This brings us to another problem with VR as of now. Currently, VR headsets use rather crude controllers to interact with the virtual world. They are improving, however the best controllers right now are just plastic controllers with some motion sensors in them. Ideally, eventually, we want VR to mirror real world motion. For example, when you use your hands in the virtual world, they would act just as they would in the real world. And this might be very well possible in the quite near future; some startup companies are already working on VR gloves.
This brings us to the ultimate problem with VR—market viability. Believe it or not, VR actually has been tried before—multiple times in fact—and failed miserably every time. Even when it seems like so much positive innovation is occurring so quickly, it might be surprising but quite a lot of new tech fails as well. The possible use cases in VR are endless, and, like I said above, it has great potential to redefine the world yet again. Costly business meetings where people around the world have to fly to a certain location could be done completely virtually in a meeting room that feels much like an actual meeting room. Online schools, like this one, could be brought to the next level. Students could actually feel like they are in an actual classroom with a teacher, despite just wearing a VR headset at home. Travel could even be redefined, with people who can’t afford to travel experiencing a virtual travel experience to places that will feel almost like the real thing. However, as of now, most VR experiences are quite limited. They are largely limited to content consumption, and gaming. 360-degree experiences are becoming increasingly popular; however, they really lack a true virtual immersion. The big problem is essentially just technological struggles. Since only top-end technology can power the VR experience, only a few people will get it. And with the lack of people purchasing VR headsets, developers will likely feel increasingly disenchanted by trying to develop for a rather small market.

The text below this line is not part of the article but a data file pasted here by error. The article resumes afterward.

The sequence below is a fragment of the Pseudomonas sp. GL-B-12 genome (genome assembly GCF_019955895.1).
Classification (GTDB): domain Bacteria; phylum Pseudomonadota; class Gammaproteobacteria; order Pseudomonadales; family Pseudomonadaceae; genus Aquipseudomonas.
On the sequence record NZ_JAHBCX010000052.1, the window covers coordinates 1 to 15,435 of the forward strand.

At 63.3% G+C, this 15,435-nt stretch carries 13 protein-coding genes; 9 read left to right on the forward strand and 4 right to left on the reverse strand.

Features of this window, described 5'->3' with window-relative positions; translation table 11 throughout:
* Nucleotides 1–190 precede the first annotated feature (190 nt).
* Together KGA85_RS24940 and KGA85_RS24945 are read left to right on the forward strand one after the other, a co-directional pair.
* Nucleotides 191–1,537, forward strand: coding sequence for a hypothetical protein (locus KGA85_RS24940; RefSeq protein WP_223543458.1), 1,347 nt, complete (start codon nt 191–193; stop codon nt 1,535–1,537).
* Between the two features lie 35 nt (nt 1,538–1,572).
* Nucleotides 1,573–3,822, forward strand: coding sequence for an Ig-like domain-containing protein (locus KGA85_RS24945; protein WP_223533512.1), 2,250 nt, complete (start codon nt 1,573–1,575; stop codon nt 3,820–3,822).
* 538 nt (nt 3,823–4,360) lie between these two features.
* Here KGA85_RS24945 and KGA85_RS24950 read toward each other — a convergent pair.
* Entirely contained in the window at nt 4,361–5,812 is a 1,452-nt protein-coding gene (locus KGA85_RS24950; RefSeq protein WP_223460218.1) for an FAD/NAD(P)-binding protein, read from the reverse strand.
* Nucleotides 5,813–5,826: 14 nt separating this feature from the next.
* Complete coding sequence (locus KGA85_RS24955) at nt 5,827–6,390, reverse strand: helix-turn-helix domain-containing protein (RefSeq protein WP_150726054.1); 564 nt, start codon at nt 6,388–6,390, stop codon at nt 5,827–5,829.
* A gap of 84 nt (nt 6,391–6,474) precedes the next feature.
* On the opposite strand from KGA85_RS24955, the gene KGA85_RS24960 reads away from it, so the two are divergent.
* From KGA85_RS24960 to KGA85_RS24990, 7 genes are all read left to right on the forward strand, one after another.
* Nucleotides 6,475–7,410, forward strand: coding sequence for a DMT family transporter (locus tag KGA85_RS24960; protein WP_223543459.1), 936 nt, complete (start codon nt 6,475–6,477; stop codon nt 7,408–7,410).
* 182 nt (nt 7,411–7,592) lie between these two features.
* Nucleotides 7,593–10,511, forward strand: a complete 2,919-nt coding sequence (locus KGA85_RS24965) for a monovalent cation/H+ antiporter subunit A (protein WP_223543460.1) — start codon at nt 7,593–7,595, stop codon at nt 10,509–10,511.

This is why, although VR seems quite cool, and appears to have quite a lot of potential, solid VR for the masses might be still a long time to come. This shouldn’t be discouraging to those who would like to see VR succeed, however. Many technologies took many years to take off. Computers have been around since the mid-20th century, however, models that were economically viable for most people didn’t come around until very late in the 20th century. Smartphones actually weren’t first invented by the Apple in 2007 with the introduction of the iPhone. Many devices like the Blackberry, and PalmPilots, actually were around for quite a while longer, they just took a while to take off. There are quite a few skeptics about VR in the tech world, however, I believe it just needs time. Time has shown its ability in advancing tech in the past, so I don’t see why it can’t now.